Saskia Holditch: They use radio signals so you don't have to have Wi Fi in your home, you don't have to worry if the internet drops out, they will still work.

Devin Glennie: And another question, are all these standards free?

Saskia Holditch: Yes, they are. I'm not sure if we can share the link somehow. But if you go to the standards New Zealand website, the alarm and the smoke alarm standard are free. The sprinkler standard, unfortunately due to copyright issues, there is still a charge for that, but it's, it's reduced a lot from what the, what they used to charge for it. The Australian Standards unfortunately, you have to deal with Standards Australian and pay their fees, but New Zealand standards that we cite are mostly free except for sprinklers.

Devin Glennie: Yeah, and you can read about the sponsored standards on the Standards New Zealand website, if you just look for what sponsored, what standards are sponsored. There's about 120 that we sponsor access to so you can download those for free. Like Saskia mentioned that includes both the fire alarm and interconnected smoke alarm standards. Another question here was about the modifications to the standard. So there previously they had modifications. Do you just want to repeat again, which standards are used with modifications and the acceptable solutions and which ones are cited just as is?

Saskia Holditch: Yeah, so both sprinkler standards 4541 and 4515, they have some modifications to them. It doesn't really change the design of your sprinkler it just says what it can and cannot include for consenting purposes. The alarm standard didn't require such modifications and the Australian standard because it's cites an Australia alarm standard that's had to be modified so we comply with the New Zealand alarm requirements, and that's all in the appendix in C/AS2.

Devin Glennie: Another question, again, I think you've covered this but will the wireless interconnected smoke alarms will they still function if the power is cut?

Saskia Holditch: You should have battery backup or they're running solely on battery power, and again, they're connected with radio frequency, so as long as your alarms have power from batteries, your the interconnectivity will also work.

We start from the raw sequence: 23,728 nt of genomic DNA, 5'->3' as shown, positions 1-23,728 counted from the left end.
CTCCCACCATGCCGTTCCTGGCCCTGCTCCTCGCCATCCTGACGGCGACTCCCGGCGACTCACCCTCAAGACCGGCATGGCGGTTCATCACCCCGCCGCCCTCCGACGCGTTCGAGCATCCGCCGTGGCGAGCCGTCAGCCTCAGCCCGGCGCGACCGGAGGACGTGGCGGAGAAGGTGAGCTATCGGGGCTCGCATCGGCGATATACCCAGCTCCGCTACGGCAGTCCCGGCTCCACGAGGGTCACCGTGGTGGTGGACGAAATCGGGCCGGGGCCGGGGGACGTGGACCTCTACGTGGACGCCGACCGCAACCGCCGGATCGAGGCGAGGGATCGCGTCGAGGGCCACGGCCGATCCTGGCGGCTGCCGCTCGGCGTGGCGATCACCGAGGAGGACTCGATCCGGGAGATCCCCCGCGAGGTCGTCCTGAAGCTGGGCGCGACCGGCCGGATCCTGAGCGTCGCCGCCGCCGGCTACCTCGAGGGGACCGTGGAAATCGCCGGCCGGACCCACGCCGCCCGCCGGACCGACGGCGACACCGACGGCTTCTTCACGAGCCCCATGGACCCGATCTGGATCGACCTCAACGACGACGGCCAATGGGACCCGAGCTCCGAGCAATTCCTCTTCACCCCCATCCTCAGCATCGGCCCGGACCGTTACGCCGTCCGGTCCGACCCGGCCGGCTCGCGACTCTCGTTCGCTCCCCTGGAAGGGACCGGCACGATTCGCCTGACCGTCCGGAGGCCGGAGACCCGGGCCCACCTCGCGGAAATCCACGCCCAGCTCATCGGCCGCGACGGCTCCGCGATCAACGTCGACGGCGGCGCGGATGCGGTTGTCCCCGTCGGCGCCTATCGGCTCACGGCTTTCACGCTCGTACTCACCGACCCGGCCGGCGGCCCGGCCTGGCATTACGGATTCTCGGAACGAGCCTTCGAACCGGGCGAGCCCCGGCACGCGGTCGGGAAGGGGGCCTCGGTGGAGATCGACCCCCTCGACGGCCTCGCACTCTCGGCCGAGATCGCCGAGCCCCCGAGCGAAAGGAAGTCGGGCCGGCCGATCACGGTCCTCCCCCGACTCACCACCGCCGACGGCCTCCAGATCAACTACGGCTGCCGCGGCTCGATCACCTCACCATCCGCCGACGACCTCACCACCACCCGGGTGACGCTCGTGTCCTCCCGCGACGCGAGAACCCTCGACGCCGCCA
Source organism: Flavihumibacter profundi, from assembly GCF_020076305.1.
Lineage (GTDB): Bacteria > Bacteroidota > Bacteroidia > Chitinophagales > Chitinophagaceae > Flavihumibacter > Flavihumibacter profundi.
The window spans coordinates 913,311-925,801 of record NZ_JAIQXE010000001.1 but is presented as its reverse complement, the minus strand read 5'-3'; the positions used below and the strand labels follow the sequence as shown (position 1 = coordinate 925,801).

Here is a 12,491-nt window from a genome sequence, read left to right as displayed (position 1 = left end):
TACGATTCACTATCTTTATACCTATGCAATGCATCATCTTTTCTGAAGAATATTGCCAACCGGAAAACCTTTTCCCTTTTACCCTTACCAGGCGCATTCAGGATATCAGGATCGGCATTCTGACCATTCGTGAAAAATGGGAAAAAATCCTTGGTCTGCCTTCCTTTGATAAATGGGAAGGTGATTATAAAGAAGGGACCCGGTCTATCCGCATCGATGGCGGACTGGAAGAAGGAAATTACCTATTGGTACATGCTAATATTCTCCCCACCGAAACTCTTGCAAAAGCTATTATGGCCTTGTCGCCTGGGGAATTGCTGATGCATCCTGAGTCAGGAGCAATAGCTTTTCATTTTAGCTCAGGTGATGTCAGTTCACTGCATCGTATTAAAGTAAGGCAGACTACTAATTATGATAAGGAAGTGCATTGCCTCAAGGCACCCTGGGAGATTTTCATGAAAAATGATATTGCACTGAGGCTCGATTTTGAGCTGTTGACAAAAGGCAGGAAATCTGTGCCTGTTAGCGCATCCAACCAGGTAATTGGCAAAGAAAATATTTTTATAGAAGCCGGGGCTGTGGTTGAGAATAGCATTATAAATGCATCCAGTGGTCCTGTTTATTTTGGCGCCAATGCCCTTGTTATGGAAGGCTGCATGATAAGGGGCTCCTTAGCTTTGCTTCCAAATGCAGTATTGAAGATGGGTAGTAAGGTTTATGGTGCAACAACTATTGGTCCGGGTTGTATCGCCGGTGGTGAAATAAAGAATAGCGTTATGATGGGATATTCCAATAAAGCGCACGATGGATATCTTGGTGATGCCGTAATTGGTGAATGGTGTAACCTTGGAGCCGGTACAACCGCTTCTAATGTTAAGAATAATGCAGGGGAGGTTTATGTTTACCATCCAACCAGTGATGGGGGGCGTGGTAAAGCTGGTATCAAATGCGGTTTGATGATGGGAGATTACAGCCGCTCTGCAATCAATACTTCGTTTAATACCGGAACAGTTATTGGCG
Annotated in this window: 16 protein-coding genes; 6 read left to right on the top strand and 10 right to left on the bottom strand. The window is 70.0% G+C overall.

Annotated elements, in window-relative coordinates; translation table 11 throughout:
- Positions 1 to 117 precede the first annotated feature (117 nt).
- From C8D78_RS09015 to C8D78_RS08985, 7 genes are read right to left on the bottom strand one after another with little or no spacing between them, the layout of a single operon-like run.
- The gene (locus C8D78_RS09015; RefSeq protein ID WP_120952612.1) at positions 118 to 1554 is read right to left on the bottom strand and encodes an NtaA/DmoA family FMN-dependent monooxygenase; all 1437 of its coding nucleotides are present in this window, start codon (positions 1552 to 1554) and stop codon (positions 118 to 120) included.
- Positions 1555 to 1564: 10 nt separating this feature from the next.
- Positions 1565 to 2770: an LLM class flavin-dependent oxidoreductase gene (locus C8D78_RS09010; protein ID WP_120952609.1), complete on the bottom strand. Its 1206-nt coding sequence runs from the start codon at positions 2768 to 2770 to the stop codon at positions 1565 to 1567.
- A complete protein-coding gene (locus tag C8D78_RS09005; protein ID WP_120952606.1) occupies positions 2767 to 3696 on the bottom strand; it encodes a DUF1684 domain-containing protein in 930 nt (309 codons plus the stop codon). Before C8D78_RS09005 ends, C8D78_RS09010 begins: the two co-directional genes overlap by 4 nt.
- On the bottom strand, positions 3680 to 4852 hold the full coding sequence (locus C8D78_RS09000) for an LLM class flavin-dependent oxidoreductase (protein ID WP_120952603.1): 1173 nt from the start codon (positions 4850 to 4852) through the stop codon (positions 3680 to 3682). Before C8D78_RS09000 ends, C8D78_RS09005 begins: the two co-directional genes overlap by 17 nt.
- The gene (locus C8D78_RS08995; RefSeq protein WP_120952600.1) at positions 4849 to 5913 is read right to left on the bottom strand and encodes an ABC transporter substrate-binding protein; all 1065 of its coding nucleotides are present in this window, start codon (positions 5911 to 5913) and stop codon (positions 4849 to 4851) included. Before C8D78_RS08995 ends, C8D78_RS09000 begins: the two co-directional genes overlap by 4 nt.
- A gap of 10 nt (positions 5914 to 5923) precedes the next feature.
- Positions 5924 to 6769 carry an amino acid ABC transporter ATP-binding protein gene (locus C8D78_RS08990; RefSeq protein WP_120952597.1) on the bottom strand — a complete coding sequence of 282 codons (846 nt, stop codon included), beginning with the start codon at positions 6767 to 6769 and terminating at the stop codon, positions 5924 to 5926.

Devin Glennie: Yeah. If there's a type one system in a building, is it required to be listed on a compliance schedule?

Saskia Holditch: MBIE has issued some guidance to that effect, which is on the website. Inside a household unit? No, those are exempt from compliance schedules you don't need to. But the recommendation from MBIE is if you have a, I don't know, a dentist office with the security system with some smoke alarms attached to it, then technically, yes, they should be on a compliance schedule.

Devin Glennie: Do the interactive smoke alarms require regular inspection and maintenance, either on a frequency like annually, is there some sort of additional cost there for owners to get them maintained?

Saskia Holditch: The owner can do all of that themselves. There are requirements for inspection and maintenance, it's in 4514, which is freely available, it is in the back there like the test that you have to do, it's pushing a button, make sure it works. that's a very simplified version of that, but the owner cannot do everything themselves.

Devin Glennie: Just a clarification of 4512. You mentioned that it has requirements for VADs. Are VADs is required throughout a building in accordance with the standard?

Saskia Holditch: No, they are not the alarm standard is updated so the specifications are improved. But the requirements for VADs would come from the designer of the building depending on the requirements. Right now C/AS2 has no such requirements, but if the fire engineer, the owner wants some installed, and that's what drives them.

Devin Glennie: There was another question, you talked about the sponsored standards. Is there anything we can do about this? That's information from the Australian standards. Can we get sponsorship? Are those, or is that, or what does our sponsorship cover, at least?

Saskia Holditch: Our sponsorship covers the New Zealand standards, and then basically those we cite in our Building Code documents. So the Australian standards, any sponsorship of that would be hugely complicated and probably very expensive as well, like, I can't really speak to that. But I, right now the New Zealand standards and like you said, Devin, there's how many of them? So pretty big job.